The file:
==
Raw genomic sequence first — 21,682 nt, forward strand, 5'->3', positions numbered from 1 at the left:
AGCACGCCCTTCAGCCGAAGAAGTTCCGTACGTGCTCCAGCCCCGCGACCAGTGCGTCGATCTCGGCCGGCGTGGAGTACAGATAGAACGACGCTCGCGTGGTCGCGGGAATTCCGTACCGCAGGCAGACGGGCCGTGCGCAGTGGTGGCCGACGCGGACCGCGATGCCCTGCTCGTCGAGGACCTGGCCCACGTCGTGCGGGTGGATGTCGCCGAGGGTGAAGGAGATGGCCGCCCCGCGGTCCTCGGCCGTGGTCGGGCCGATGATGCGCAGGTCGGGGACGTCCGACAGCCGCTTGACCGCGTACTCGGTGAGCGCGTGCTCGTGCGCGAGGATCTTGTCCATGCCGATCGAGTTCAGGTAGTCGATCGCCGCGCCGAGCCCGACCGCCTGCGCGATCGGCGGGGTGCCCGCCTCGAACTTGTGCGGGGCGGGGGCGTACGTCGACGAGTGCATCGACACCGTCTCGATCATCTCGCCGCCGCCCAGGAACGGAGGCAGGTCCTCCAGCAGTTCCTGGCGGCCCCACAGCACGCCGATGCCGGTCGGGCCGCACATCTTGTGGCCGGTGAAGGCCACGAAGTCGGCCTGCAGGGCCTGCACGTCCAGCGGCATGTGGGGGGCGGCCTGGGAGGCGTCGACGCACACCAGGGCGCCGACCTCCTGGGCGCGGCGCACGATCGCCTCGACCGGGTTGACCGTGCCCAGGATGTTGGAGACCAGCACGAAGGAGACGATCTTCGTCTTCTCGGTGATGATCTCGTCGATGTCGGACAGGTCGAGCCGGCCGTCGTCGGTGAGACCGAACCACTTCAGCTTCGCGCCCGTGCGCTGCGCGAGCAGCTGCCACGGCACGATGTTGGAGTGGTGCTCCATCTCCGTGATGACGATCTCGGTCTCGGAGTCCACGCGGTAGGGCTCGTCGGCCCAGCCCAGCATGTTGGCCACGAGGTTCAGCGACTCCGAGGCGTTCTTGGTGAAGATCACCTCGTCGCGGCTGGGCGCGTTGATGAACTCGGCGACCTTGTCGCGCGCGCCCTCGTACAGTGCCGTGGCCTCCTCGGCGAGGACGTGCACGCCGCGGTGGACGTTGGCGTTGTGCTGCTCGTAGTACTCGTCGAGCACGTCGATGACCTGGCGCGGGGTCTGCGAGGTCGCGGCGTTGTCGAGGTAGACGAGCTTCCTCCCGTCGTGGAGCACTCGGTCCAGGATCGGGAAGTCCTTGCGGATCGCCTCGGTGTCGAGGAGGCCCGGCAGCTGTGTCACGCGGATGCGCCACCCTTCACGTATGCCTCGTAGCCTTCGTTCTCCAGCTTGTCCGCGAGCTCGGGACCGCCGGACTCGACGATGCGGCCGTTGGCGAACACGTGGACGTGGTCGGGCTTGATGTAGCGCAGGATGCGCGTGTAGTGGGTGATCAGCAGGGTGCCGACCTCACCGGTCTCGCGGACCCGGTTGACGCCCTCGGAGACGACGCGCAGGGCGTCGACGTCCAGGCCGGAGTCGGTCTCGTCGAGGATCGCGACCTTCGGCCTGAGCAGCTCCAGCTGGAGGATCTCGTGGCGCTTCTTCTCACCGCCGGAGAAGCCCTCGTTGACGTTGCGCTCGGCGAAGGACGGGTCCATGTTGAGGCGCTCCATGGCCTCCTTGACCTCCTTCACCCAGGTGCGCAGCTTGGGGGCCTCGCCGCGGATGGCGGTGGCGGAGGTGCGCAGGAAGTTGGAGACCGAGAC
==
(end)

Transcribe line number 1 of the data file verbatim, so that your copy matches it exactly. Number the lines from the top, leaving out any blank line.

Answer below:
Raw genomic sequence first — 21,682 nt, forward strand, 5'->3', positions numbered from 1 at the left: